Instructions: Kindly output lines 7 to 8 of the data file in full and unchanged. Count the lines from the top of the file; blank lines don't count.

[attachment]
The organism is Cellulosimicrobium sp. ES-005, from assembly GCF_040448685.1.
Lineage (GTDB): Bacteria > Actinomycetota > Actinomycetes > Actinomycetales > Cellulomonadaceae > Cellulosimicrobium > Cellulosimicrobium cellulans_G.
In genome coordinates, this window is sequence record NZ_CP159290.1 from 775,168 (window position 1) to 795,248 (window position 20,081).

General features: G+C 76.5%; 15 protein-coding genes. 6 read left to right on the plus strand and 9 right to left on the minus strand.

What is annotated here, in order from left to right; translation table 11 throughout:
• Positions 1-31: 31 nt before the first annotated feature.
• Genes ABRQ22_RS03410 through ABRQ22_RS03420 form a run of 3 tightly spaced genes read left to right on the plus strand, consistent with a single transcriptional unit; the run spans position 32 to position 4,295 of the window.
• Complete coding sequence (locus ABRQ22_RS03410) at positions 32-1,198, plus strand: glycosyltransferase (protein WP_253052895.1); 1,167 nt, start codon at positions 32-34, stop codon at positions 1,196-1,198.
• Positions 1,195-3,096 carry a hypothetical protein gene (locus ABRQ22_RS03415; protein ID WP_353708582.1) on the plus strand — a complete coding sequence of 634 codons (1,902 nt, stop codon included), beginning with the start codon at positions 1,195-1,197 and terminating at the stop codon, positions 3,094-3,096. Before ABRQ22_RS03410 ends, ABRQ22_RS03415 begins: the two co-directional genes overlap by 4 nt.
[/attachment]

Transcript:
• Genes ABRQ22_RS03410 through ABRQ22_RS03420 form a run of 3 tightly spaced genes read left to right on the plus strand, consistent with a single transcriptional unit; the run spans position 32 to position 4,295 of the window.
• Complete coding sequence (locus ABRQ22_RS03410) at positions 32-1,198, plus strand: glycosyltransferase (protein WP_253052895.1); 1,167 nt, start codon at positions 32-34, stop codon at positions 1,196-1,198.